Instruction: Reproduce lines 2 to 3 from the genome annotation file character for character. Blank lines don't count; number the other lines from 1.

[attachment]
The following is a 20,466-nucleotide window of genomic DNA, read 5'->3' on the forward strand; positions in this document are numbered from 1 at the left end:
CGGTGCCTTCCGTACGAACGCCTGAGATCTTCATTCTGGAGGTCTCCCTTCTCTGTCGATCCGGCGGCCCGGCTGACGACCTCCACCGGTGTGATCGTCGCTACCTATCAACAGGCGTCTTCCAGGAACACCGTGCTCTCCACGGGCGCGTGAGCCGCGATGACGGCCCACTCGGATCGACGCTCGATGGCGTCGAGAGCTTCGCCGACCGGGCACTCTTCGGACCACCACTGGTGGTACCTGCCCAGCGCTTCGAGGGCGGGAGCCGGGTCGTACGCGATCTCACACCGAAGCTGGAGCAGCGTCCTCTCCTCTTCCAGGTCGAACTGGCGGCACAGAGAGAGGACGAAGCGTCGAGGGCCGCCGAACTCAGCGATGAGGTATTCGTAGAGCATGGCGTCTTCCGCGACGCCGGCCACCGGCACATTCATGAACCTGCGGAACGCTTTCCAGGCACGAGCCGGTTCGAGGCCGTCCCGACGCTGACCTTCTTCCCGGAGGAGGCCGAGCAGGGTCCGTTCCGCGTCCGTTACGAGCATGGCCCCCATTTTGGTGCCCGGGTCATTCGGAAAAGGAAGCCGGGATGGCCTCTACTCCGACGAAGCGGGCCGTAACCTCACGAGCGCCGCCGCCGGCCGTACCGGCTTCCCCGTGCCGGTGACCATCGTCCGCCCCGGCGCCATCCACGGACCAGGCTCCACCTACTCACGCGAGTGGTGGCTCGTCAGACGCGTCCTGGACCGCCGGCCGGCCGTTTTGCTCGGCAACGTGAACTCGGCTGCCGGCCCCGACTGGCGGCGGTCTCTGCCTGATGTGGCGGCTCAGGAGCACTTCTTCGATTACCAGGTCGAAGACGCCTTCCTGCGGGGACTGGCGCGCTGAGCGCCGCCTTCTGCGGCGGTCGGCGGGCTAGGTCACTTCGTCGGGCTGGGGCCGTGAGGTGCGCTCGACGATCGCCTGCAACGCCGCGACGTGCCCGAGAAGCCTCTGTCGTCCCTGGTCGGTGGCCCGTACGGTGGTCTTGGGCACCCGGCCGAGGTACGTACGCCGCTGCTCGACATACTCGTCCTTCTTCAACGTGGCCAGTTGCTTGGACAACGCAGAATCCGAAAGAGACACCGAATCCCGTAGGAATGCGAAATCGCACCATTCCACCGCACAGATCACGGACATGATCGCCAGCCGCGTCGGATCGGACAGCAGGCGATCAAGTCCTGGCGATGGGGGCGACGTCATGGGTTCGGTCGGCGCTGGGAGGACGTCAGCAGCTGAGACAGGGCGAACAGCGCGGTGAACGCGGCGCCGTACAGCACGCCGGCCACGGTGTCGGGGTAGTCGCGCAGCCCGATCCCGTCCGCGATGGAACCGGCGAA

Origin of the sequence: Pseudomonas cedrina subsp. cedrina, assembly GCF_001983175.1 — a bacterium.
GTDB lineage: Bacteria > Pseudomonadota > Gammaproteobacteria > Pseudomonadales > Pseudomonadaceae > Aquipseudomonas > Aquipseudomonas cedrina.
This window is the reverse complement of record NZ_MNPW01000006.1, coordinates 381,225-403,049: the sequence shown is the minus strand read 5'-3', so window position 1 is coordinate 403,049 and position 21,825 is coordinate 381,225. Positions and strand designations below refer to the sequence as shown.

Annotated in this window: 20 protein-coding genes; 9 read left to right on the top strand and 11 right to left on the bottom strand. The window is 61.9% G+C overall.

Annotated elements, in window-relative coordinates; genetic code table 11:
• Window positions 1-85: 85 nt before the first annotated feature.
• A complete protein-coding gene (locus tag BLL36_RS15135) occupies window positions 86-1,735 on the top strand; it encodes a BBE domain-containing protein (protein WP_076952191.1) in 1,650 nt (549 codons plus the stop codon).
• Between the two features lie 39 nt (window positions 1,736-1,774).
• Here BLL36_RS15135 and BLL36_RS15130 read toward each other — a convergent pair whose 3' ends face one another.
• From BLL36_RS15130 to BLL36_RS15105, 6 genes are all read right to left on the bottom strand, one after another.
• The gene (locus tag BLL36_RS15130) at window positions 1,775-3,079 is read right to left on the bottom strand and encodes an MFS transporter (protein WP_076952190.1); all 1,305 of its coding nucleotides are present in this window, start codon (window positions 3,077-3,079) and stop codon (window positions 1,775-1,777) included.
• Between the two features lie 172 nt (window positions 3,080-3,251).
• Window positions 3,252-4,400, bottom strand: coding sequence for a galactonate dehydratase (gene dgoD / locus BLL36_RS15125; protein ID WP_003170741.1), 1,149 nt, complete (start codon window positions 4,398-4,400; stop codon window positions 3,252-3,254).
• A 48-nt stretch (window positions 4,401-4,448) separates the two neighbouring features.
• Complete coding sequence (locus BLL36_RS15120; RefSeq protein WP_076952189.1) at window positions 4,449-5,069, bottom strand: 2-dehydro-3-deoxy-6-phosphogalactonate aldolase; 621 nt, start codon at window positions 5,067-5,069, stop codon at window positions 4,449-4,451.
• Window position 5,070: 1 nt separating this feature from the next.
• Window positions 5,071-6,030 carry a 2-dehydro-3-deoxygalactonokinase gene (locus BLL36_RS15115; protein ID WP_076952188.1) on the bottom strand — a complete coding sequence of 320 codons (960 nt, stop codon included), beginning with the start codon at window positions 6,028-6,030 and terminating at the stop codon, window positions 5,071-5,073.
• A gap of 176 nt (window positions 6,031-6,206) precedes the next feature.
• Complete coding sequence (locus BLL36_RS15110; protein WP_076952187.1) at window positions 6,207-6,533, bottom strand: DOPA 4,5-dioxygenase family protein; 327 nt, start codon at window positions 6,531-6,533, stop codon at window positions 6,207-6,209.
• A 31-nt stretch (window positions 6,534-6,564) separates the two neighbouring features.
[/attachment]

CGGTGCCTTCCGTACGAACGCCTGAGATCTTCATTCTGGAGGTCTCCCTTCTCTGTCGATCCGGCGGCCCGGCTGACGACCTCCACCGGTGTGATCGTCGCTACCTATCAACAGGCGTCTTCCAGGAACACCGTGCTCTCCACGGGCGCGTGAGCCGCGATGACGGCCCACTCGGATCGACGCTCGATGGCGTCGAGAGCTTCGCCGACCGGGCACTCTTCGGACCACCACTGGTGGTACCTGCCCAGCGCTTCGAGGGCGGGAGCCGGGTCGTACGCGATCTCACACCGAAGCTGGAGCAGCGTCCTCTCCTCTTCCAGGTCGAACTGGCGGCACAGAGAGAGGACGAAGCGTCGAGGGCCGCCGAACTCAGCGATGAGGTATTCGTAGAGCATGGCGTCTTCCGCGACGCCGGCCACCGGCACATTCATGAACCTGCGGAACGCTTTCCAGGCACGAGCCGGTTCGAGGCCGTCCCGACGCTGACCTTCTTCCCGGAGGAGGCCGAGCAGGGTCCGTTCCGCGTCCGTTACGAGCATGGCCCCCATTTTGGTGCCCGGGTCATTCGGAAAAGGAAGCCGGGATGGCCTCTACTCCGACGAAGCGGGCCGTAACCTCACGAGCGCCGCCGCCGGCCGTACCGGCTTCCCCGTGCCGGTGACCATCGTCCGCCCCGGCGCCATCCACGGACCAGGCTCCACCTACTCACGCGAGTGGTGGCTCGTCAGACGCGTCCTGGACCGCCGGCCGGCCGTTTTGCTCGGCAACGTGAACTCGGCTGCCGGCCCCGACTGGCGGCGGTCTCTGCCTGATGTGGCGGCTCAGGAGCACTTCTTCGATTACCAGGTCGAAGACGCCTTCCTGCGGGGACTGGCGCGCTGAGCGCCGCCTTCTGCGGCGGTCGGCGGGCTAGGTCACTTCGTCGGGCTGGGGCCGTGAGGTGCGCTCGACGATCGCCTGCAACGCCGCGACGTGCCCGAGAAGCCTCTGTCGTCCCTGGTCGGTGGCCCGTACGGTGGTCTTGGGCACCCGGCCGAGGTACGTACGCCGCTGCTCGACATACTCGTCCTTCTTCAACGTGGCCAGTTGCTTGGACAACGCAGAATCCGAAAGAGACACCGAATCCCGTAGGAATGCGAAATCGCACCATTCCACCGCACAGATCACGGACATGATCGCCAGCCGCGTCGGATCGGACAGCAGGCGATCAAGTCCTGGCGATGGGGGCGACGTCATGGGTTCGGTCGGCGCTGGGAGGACGTCAGCAGCTGAGACAGGGCGAACAGCGCGGTGAACGCGGCGCCGTACAGCACGCCGGCCACGGTGTCGGGGTAGTCGCGCAGCCCGATCCCGTCCGCGATGGAACCGGCGAA

Origin of the sequence: Pseudomonas cedrina subsp. cedrina, assembly GCF_001983175.1 — a bacterium.